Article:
The historic opening of US-Cuban relations marks a major reversal of cold war era policies that maintained sanctions on undemocratic nations. Was it a misstep or long overdue, and will the US take a softer approach with rogue nations in the future?
On December 17th, 2014, the Obama administration shocked the nation when the White House issued a statement saying that the US was “changing its relationship with the people of Cuba.” The President later remarked in the year’s State of the Union Address, “In Cuba, we are ending a policy that was long past its expiration date. When what you’re doing doesn’t work for 50 years, it’s time to try something new.” What should they be trying now?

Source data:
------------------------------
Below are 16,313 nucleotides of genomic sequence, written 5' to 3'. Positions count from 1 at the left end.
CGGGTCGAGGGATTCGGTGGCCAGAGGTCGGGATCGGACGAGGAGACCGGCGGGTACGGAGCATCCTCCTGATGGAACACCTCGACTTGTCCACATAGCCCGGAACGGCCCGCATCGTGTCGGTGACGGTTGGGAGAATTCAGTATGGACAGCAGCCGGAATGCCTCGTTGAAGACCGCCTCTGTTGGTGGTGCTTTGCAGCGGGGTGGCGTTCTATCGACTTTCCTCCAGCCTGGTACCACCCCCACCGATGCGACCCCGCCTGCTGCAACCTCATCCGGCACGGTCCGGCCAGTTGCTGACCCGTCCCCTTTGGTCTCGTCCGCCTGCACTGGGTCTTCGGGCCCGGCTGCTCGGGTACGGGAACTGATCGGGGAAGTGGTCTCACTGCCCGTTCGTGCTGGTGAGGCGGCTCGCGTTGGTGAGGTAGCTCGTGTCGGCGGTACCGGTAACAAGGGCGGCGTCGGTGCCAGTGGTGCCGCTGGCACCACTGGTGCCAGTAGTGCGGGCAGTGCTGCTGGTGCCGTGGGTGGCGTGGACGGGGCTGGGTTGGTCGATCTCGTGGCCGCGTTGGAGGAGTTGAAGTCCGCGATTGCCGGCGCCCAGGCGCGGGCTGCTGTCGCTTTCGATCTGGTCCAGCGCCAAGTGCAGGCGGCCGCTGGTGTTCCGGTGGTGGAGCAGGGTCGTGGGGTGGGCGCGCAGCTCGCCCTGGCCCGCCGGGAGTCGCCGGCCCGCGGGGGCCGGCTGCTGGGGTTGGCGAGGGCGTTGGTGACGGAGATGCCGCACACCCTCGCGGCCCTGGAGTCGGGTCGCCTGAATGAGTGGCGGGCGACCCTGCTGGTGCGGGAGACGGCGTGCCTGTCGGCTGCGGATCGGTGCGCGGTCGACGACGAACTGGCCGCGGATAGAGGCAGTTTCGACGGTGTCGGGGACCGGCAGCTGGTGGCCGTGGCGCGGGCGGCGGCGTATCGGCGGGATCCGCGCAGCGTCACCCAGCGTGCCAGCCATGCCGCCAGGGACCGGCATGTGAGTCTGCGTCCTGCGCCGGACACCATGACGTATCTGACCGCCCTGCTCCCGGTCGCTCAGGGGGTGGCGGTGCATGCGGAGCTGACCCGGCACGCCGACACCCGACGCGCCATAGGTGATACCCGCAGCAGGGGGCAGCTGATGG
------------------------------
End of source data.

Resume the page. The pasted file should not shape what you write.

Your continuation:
Rock’n’Roll translated to rebellion and youth. Future and Freedom. It often meant freedom from the “establishment”, the conservative parents, the partially reactionary West-German society of the 1980s, writes Lia Maiello. David Gilmour, Iggy Pop, Joe Elliott, Jimi Hendrix, Debbie Harry, Kurt Cobain and David Bowie – those are the heroes of my youth!
Throughout spring 2016, the news coverage on war-torn Syria had been without doubt overwhelmingly dominated by the strong symbolic message sent by the Damascene regime by gaining ground against Islamic State as it recaptured the ancient city of Palmyra in the Syrian desert. Within the broader picture, the incident also provides valuable insight into a less tangible strategic enterprise of Russia.
Despite his conservative critics, Obama’s opening to Cuba is as significant as Nixon’s opening to China in 1972. The arguments against this step forward just don’t pass muster.
President Obama seeks to strengthen his historical legacy by reaching out to Cuba, but can he succeed where Presidents Ford and Carter have failed?